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Jody Wilson-Raybould calls Parliament Hill office debacle a 'distraction'
TORONTO -- Independent MP Jody Wilson-Raybould says controversy over her not moving out of her office on Parliament Hill is a “distraction,” noting that she is working with the House administration to sort out a solution.
“Honestly it is curious to me how this has become a story. I was and am working with House Administration on office space,” Wilson-Raybould said in a statement to CTV News Friday.
“My interest is only in serving the people who elected me and working with MPs across party lines on the important public policy issues facing our country and this is a distraction.”
Following each election, Parliament Hill offices are allocated in order based on party standing. Cabinet ministers and members of the party that formed government receive offices first, followed by the Official Opposition, and then the parties that came third, fourth, and so on.
As an Independent MP, Wilson-Raybould would be last on the list to be allocated an office. She has been asked to move from the office she held as a former Liberal cabinet minister, but has yet to do so, telling CTV News that she sees no reason to move.
“The office is an average sized MP office - not a palace,” she said Thursday.
Wilson-Raybould’s reaction is not sitting well with some of her former Liberal colleagues.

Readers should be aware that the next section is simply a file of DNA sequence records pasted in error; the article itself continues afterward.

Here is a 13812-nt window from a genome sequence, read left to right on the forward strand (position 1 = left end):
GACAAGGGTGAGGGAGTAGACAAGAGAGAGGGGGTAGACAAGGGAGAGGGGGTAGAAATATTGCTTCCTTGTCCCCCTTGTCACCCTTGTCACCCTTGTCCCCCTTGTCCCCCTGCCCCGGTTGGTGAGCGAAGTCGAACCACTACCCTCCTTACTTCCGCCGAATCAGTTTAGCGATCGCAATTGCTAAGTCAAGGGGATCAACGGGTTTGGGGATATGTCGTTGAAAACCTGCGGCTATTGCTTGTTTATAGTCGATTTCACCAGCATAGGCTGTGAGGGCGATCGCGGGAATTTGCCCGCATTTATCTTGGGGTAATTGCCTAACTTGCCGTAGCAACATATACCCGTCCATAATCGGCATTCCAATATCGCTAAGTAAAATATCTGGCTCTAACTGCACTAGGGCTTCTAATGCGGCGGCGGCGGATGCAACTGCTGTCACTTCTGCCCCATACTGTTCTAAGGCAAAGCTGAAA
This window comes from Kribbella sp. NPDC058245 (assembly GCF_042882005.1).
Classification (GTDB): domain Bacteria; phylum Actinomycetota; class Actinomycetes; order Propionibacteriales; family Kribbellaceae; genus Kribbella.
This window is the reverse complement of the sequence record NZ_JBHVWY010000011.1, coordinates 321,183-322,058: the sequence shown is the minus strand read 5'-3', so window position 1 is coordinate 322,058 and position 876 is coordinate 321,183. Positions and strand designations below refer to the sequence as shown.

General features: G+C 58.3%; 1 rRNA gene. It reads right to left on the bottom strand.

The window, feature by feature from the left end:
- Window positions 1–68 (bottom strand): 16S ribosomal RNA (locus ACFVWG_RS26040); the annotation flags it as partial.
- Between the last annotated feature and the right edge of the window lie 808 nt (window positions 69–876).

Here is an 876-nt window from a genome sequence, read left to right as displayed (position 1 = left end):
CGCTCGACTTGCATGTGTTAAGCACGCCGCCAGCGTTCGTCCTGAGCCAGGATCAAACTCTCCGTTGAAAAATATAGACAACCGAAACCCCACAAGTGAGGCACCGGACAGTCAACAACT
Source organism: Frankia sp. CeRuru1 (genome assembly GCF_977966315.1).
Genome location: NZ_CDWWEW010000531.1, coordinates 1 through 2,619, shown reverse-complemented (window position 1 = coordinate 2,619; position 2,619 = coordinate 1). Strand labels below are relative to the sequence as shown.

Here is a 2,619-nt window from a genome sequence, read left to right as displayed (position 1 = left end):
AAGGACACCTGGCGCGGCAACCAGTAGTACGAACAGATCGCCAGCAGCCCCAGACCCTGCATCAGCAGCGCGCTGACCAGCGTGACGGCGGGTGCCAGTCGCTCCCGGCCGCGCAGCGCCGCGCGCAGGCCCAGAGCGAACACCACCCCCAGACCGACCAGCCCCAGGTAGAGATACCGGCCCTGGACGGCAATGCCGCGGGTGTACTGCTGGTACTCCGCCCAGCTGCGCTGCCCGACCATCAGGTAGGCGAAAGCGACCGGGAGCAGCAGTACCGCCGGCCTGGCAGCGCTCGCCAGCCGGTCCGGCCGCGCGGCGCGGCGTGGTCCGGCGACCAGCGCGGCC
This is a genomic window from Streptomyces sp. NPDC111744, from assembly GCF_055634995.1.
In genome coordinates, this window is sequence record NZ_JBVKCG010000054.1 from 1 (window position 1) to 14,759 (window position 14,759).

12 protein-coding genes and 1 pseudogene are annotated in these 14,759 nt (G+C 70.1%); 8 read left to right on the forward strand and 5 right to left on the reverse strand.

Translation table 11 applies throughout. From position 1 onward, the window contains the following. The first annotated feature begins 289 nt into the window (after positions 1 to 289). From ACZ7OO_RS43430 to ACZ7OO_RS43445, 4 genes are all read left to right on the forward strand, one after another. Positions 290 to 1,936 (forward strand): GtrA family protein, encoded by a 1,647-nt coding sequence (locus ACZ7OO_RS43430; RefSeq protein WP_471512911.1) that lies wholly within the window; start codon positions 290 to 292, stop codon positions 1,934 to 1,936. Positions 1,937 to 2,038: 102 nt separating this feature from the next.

"I think there's a clear protocol, and I think her behaviour speaks for itself. That's it. It's sad that we're there,” said Minister of Economic Development and Official Languages Melanie Joly.
In response to questions about Wilson-Raybould’s conduct, Minister of Northern Affairs Dan Vandal added, "I'm just waiting for an office, we're hiring staff, we need an office we have work to do.”
On Dec. 4, Wilson-Raybould had Algonquin Elder Claudette Commanda bless her current office after being sworn in as an MP. According to her statement, her understanding was that she would be staying in the space.
Wilson-Raybould says she received a letter from House administration on Dec. 5 notifying her that she would have to relocate and has been having ongoing discussions with the administration to clarify where she would move to.
“As an Independent I was trying to get clarity — given there are no written rules and given the mixed messages I was receiving about office allocation,” she in a statement Friday.
“While all MPs in the House of Commons are equal, it is not a secret that Independent MPs have the structural decks stacked against them in the current system which favours the existing party system.”
Wilson-Raybould served as the Minister of Justice from 2015 to January of 2019 and then the Minister of Veterans Affairs of Canada under the Liberal government until her resignation in February of 2019 amid the SNC-Lavalin scandal.
She was elected as an Independent candidate in the October election for the riding of Vancouver-Granville in British Columbia.
With files from CTV News’ Rachel Aiello, Alexandra Mae Jones, and Michel Boyer